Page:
Al has done some thinking about the concept of play. He wrote a good essay on the subject of play where he introduces his view that play can not, by its nature, contain utility. He reiterated that in the comments of my post on utility. Given my views on utility it seems likely that I’ll disagree on his conclusion. And I do. Here’s why, in Venn diagrams.
My friends Kutz and Simone differ on whether we should look forwards, or backwards, when approaching such questions of ethics. So I’ve covered both.
I think play is of most value the more overlaps that occur in these diagrams. Rather than of least…
While I think the externalities in the current situation are of merit, for example, I enjoy sleep (which is just rest) and playing computer games (which is just play). But I enjoy sport more – which is fun (play) and exercise (work). I think areas of overlap are of greater value as rest. We intrinsically know this in our approach to finding a job. We look for, and get the most out of, jobs that are a combination of work and rest (something menial where we can let our minds focus on things that give us pleasure), or work and play (something that we actually enjoy), otherwise we need to be financially compensated in order that we can enhance our experience of play and rest outside of work.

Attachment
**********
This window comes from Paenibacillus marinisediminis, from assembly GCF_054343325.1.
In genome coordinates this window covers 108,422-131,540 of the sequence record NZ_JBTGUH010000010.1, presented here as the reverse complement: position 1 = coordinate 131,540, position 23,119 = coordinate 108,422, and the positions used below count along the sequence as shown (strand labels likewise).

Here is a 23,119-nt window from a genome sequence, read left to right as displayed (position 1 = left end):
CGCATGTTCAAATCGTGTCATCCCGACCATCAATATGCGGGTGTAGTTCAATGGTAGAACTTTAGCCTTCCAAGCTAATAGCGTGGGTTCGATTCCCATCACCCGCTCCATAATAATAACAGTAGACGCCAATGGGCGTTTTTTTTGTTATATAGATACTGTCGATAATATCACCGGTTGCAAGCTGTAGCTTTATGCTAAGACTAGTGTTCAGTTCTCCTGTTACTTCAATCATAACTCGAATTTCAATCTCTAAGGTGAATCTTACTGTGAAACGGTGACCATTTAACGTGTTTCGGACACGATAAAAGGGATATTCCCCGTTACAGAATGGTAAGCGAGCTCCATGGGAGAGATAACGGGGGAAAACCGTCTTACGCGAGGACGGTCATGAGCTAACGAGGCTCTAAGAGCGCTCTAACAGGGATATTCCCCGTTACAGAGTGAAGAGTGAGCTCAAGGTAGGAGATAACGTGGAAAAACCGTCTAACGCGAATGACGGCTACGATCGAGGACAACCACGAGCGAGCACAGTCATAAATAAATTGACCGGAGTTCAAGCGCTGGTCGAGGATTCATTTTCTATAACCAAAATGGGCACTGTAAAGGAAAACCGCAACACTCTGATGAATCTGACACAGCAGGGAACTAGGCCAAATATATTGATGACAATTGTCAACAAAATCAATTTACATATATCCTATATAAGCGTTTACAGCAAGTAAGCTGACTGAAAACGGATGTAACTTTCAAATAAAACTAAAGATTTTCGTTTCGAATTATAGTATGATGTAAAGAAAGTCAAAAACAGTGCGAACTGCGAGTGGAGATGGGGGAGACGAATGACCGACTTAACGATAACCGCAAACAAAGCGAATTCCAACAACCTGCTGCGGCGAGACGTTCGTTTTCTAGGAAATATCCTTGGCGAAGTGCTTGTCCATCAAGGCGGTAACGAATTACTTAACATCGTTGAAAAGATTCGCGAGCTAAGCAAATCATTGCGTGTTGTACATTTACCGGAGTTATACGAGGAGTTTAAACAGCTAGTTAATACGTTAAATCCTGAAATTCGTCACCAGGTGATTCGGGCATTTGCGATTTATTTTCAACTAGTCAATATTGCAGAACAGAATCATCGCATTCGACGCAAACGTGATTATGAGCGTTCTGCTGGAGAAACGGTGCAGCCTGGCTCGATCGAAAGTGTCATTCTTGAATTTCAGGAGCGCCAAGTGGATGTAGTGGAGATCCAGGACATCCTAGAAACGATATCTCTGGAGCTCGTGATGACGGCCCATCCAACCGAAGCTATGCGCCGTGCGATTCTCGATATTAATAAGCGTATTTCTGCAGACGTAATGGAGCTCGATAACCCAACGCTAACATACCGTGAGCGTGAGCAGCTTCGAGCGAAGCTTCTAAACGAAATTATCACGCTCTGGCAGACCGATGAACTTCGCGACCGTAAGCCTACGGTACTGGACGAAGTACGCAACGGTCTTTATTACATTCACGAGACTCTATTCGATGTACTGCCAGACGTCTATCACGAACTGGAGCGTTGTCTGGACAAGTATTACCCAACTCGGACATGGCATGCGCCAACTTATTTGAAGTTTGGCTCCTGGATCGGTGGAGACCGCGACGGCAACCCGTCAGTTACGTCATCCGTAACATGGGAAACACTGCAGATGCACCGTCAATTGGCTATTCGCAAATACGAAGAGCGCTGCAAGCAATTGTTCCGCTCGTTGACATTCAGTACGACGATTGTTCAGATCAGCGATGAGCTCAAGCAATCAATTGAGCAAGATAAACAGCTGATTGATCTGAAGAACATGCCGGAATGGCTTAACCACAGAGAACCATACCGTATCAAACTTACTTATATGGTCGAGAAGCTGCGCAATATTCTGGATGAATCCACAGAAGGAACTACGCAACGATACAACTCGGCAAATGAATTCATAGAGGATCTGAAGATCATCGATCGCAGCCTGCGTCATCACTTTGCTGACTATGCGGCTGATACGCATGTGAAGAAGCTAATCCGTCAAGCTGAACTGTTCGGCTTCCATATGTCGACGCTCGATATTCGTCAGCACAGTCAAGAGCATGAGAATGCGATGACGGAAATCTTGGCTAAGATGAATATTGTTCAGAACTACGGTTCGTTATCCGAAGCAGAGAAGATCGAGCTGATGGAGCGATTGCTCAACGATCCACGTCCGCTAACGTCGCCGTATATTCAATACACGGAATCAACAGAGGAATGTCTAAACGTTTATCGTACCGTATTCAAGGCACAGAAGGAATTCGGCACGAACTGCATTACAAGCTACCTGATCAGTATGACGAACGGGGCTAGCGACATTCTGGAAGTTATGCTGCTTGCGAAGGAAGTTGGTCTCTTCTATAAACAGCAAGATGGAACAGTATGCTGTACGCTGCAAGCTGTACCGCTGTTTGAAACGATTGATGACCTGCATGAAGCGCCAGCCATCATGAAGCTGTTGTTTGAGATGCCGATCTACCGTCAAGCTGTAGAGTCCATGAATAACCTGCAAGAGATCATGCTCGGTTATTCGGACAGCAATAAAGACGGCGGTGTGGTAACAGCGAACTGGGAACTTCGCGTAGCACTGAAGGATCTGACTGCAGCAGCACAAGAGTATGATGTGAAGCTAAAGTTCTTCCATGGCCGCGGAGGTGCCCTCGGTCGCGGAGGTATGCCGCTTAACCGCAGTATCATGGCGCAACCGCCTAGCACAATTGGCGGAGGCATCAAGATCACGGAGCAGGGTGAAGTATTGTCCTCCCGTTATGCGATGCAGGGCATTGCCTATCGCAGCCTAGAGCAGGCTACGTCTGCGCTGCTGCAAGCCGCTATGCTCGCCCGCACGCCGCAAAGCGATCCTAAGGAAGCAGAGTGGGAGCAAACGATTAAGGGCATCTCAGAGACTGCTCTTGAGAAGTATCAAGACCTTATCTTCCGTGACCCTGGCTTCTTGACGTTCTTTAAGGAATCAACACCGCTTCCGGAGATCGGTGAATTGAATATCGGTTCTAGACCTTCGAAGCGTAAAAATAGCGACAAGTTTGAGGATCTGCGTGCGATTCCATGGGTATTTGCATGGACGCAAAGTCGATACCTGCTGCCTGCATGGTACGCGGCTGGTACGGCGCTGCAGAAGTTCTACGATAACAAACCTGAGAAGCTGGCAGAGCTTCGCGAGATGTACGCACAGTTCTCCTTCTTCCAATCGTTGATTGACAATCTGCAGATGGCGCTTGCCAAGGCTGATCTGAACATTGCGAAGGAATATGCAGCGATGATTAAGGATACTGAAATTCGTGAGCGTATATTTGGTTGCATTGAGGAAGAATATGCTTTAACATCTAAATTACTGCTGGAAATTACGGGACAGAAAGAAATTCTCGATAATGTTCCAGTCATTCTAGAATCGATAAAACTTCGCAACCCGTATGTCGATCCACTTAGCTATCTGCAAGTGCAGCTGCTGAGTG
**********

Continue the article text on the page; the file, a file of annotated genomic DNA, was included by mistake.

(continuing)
So if I take pleasure from cooking and end up with a meal for myself and others at the end of an enjoyable, and restful, process, I think that’s better. If I give that meal to somebody else it also nicely fits in with my gospel utilitarian framework.
I think taking the things that give us rest, and using them for the service of others, is pretty much the best way to rest.